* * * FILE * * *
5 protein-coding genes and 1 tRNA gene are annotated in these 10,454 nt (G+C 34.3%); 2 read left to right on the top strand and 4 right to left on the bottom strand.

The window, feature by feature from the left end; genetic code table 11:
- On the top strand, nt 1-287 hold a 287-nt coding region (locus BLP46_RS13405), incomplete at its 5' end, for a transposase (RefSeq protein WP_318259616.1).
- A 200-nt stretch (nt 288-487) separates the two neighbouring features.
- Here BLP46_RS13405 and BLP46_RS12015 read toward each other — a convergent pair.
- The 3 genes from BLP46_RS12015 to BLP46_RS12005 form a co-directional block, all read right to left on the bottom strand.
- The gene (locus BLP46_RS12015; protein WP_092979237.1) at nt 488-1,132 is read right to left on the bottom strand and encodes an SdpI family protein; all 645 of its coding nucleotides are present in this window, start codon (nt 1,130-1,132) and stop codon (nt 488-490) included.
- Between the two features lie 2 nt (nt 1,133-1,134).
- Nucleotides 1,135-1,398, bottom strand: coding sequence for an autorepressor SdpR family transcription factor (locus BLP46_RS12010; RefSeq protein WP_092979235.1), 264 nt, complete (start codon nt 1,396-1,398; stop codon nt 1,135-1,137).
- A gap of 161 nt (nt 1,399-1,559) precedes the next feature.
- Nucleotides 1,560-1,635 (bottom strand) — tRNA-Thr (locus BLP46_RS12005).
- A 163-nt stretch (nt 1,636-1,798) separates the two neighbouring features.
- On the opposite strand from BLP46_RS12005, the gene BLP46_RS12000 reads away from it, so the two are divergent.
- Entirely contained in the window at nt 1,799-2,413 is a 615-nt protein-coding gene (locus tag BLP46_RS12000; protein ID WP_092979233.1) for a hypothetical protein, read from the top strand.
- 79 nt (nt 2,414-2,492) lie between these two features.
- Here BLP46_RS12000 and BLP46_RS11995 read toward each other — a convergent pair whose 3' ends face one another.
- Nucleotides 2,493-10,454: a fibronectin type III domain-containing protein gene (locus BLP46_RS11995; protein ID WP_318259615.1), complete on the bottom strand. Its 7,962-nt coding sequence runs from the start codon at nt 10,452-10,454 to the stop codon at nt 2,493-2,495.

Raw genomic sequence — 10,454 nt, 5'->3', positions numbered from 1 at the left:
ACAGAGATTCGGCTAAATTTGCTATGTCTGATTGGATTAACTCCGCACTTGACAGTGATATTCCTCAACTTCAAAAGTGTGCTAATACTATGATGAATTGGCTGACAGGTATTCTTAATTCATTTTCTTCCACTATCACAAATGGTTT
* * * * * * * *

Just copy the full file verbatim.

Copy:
5 protein-coding genes and 1 tRNA gene are annotated in these 10,454 nt (G+C 34.3%); 2 read left to right on the top strand and 4 right to left on the bottom strand.

The window, feature by feature from the left end; genetic code table 11:
- On the top strand, nt 1-287 hold a 287-nt coding region (locus BLP46_RS13405), incomplete at its 5' end, for a transposase (RefSeq protein WP_318259616.1).
- A 200-nt stretch (nt 288-487) separates the two neighbouring features.
- Here BLP46_RS13405 and BLP46_RS12015 read toward each other — a convergent pair.
- The 3 genes from BLP46_RS12015 to BLP46_RS12005 form a co-directional block, all read right to left on the bottom strand.
- The gene (locus BLP46_RS12015; protein WP_092979237.1) at nt 488-1,132 is read right to left on the bottom strand and encodes an SdpI family protein; all 645 of its coding nucleotides are present in this window, start codon (nt 1,130-1,132) and stop codon (nt 488-490) included.
- Between the two features lie 2 nt (nt 1,133-1,134).
- Nucleotides 1,135-1,398, bottom strand: coding sequence for an autorepressor SdpR family transcription factor (locus BLP46_RS12010; RefSeq protein WP_092979235.1), 264 nt, complete (start codon nt 1,396-1,398; stop codon nt 1,135-1,137).
- A gap of 161 nt (nt 1,399-1,559) precedes the next feature.
- Nucleotides 1,560-1,635 (bottom strand) — tRNA-Thr (locus BLP46_RS12005).
- A 163-nt stretch (nt 1,636-1,798) separates the two neighbouring features.
- On the opposite strand from BLP46_RS12005, the gene BLP46_RS12000 reads away from it, so the two are divergent.
- Entirely contained in the window at nt 1,799-2,413 is a 615-nt protein-coding gene (locus tag BLP46_RS12000; protein ID WP_092979233.1) for a hypothetical protein, read from the top strand.
- 79 nt (nt 2,414-2,492) lie between these two features.
- Here BLP46_RS12000 and BLP46_RS11995 read toward each other — a convergent pair whose 3' ends face one another.
- Nucleotides 2,493-10,454: a fibronectin type III domain-containing protein gene (locus BLP46_RS11995; protein ID WP_318259615.1), complete on the bottom strand. Its 7,962-nt coding sequence runs from the start codon at nt 10,452-10,454 to the stop codon at nt 2,493-2,495.

Raw genomic sequence — 10,454 nt, 5'->3', positions numbered from 1 at the left:
ACAGAGATTCGGCTAAATTTGCTATGTCTGATTGGATTAACTCCGCACTTGACAGTGATATTCCTCAACTTCAAAAGTGTGCTAATACTATGATGAATTGGCTGACAGGTATTCTTAATTCATTTTCTTCCACTATCACAAATGGTTT